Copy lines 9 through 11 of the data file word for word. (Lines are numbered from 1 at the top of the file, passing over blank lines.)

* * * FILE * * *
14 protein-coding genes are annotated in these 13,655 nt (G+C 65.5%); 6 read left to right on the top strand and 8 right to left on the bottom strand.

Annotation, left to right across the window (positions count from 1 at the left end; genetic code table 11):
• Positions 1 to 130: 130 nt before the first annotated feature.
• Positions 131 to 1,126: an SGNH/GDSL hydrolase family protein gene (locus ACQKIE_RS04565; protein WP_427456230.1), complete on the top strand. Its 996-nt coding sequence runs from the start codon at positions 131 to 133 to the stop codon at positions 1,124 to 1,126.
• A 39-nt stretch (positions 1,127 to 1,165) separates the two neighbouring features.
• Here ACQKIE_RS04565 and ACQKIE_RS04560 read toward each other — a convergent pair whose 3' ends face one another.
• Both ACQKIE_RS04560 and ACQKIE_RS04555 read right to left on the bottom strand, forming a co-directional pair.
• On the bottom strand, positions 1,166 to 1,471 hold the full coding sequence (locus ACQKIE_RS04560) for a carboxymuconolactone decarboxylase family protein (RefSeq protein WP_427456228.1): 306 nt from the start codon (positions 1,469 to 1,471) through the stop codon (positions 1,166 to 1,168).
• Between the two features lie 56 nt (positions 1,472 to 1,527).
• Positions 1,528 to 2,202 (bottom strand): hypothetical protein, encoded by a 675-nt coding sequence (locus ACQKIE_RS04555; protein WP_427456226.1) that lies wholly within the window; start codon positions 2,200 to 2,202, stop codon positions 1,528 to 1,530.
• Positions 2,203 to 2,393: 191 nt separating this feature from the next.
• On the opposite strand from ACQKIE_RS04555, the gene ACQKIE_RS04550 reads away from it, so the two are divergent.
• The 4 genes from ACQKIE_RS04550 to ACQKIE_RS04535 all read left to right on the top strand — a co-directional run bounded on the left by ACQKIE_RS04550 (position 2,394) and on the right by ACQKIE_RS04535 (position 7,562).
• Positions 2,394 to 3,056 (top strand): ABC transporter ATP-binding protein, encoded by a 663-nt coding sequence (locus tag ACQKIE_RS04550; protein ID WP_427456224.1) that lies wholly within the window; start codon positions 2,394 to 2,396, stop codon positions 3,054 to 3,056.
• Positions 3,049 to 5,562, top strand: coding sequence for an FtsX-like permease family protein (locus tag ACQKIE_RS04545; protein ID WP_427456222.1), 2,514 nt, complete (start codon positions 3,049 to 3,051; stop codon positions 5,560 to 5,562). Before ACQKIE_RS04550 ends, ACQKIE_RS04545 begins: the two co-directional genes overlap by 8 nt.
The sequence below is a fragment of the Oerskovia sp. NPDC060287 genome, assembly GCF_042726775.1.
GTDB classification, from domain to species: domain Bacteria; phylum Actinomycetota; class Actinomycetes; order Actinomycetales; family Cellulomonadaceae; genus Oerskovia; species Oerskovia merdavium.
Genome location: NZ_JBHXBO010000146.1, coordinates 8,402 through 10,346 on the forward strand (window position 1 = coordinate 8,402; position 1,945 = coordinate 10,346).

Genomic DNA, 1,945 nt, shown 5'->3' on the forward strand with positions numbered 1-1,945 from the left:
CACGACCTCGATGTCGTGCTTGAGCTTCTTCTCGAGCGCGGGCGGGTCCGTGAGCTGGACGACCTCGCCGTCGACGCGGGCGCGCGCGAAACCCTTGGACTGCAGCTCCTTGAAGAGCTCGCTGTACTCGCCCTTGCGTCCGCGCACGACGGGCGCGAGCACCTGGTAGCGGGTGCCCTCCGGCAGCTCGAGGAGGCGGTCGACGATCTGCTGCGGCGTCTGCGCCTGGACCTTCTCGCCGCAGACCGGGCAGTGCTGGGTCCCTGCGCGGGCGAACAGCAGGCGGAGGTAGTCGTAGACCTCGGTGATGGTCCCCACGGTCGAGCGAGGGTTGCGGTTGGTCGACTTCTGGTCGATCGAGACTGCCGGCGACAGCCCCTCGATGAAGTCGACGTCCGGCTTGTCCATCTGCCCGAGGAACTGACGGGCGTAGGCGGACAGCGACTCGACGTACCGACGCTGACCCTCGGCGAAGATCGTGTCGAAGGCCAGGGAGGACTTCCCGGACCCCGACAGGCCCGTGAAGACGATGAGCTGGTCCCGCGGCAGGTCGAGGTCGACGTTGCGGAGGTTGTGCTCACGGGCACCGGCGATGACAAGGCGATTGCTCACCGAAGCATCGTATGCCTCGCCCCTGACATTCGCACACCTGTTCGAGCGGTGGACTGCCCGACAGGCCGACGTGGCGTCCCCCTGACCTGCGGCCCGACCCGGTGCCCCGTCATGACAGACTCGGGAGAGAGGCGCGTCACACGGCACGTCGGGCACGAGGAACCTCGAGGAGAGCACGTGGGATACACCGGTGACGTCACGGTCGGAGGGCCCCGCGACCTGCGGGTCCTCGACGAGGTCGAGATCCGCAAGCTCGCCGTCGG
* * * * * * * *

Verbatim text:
• Between the two features lie 56 nt (positions 1,472 to 1,527).
• Positions 1,528 to 2,202 (bottom strand): hypothetical protein, encoded by a 675-nt coding sequence (locus ACQKIE_RS04555; protein WP_427456226.1) that lies wholly within the window; start codon positions 2,200 to 2,202, stop codon positions 1,528 to 1,530.
• Positions 2,203 to 2,393: 191 nt separating this feature from the next.